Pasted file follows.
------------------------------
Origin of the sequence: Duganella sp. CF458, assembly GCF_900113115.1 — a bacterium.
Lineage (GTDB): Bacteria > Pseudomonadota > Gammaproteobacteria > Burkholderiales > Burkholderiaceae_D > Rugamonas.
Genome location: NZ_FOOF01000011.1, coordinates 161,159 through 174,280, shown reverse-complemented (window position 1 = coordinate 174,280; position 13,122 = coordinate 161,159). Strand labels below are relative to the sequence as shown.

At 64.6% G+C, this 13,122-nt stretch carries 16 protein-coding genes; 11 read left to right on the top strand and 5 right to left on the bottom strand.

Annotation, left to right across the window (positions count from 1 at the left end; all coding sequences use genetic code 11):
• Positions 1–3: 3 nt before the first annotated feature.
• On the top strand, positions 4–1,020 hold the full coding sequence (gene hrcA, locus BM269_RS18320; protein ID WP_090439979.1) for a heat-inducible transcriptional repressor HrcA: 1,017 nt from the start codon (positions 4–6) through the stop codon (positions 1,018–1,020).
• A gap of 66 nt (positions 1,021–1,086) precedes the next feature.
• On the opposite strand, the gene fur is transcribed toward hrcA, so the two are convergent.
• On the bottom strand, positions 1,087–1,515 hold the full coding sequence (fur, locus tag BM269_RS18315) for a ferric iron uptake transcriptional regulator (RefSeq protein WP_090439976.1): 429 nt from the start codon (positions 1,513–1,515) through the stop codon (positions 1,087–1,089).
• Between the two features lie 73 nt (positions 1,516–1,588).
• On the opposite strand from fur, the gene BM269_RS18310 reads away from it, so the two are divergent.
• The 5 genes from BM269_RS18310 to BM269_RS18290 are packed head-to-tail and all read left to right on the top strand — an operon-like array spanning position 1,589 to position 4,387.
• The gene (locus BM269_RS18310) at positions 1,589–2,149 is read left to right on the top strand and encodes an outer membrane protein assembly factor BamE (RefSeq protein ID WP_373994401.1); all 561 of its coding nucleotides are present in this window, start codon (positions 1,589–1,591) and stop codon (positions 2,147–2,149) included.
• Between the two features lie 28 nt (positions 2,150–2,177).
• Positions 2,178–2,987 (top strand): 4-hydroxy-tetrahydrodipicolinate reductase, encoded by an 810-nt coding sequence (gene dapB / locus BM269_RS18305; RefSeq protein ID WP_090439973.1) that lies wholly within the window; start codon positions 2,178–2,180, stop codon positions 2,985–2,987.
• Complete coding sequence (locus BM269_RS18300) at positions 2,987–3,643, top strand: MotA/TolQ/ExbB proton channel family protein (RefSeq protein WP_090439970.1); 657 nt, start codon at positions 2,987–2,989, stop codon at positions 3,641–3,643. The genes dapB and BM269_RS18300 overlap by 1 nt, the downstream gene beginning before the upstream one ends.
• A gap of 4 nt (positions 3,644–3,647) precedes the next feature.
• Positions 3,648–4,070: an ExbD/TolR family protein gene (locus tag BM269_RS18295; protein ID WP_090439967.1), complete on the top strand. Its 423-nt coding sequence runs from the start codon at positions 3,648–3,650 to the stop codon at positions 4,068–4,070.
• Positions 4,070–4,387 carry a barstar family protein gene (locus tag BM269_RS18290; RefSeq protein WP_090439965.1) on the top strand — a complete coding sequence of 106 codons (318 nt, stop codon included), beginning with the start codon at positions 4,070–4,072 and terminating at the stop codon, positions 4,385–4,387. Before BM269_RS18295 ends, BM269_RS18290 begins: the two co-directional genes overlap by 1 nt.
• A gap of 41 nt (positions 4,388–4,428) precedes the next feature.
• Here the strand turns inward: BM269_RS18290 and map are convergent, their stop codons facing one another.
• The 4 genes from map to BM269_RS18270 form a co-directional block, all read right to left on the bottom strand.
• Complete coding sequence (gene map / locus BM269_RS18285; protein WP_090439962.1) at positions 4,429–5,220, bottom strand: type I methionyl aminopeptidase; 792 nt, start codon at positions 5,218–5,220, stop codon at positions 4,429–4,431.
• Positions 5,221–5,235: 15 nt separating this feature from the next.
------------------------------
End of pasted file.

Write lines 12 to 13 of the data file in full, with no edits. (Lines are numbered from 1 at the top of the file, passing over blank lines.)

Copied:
• On the opposite strand from fur, the gene BM269_RS18310 reads away from it, so the two are divergent.
• The 5 genes from BM269_RS18310 to BM269_RS18290 are packed head-to-tail and all read left to right on the top strand — an operon-like array spanning position 1,589 to position 4,387.